Import substitution development strategy

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Import substitution development strategy

A development strategy followed by many Latin American countries and other LDCs that emphasize import substitution-accomplished through protectionism-as the route to economic growth.

Import Substitution Development Strategy

A development strategy whereby a government restricts or forbids the import of industrial material and subsidizes local material. For example, a country may not allow the import of refined oil and instead encourage development of local oil refineries. The idea behind this strategy is to make a less developed country less dependent on international assistance and foreign direct investment until such time as it is can absorb investment more easily and also trade its own products. This development strategy was followed in Latin America and some other regions for most of the mid and late 20th century. It has its theoretical foundations in Keynesian economics, though some analysts have claimed that each nation industrializing after the United Kingdom has followed some form of import substitution.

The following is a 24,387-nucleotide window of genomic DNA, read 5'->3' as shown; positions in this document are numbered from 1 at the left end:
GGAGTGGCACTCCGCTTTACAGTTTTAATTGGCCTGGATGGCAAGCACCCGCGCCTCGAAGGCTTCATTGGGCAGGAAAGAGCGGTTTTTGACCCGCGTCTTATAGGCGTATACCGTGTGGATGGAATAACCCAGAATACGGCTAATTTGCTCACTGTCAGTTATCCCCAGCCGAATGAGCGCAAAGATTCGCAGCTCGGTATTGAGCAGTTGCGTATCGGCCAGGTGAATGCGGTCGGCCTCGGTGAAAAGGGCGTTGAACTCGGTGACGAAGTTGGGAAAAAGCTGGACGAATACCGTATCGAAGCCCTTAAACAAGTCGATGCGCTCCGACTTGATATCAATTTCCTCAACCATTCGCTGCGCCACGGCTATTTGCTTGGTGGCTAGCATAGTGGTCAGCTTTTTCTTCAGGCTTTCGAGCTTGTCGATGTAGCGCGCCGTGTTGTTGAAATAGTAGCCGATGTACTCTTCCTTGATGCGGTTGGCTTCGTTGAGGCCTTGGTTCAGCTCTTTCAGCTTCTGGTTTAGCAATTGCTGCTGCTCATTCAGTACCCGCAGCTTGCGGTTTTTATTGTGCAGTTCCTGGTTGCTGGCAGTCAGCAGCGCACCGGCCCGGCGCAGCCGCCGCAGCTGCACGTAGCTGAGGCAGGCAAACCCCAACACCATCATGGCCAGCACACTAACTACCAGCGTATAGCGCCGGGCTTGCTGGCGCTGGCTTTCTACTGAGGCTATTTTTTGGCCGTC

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The country will reap benefits from STGP as a main shareholder, and will strengthen macroeconomic resilience thanks to currency/FX savings on imports substitution (USD 3 billion) and revenues to the state (USD 1.
He said the most outstanding features of the budget is maintaining sustainable economic growth as well as working towards restoring external sector's balance , containing the factors of price rise, supporting vulnerable segments of the community, supporting the policies of self-sufficiency from the basic commodities, increasing non-petroleum exports and imports substitution.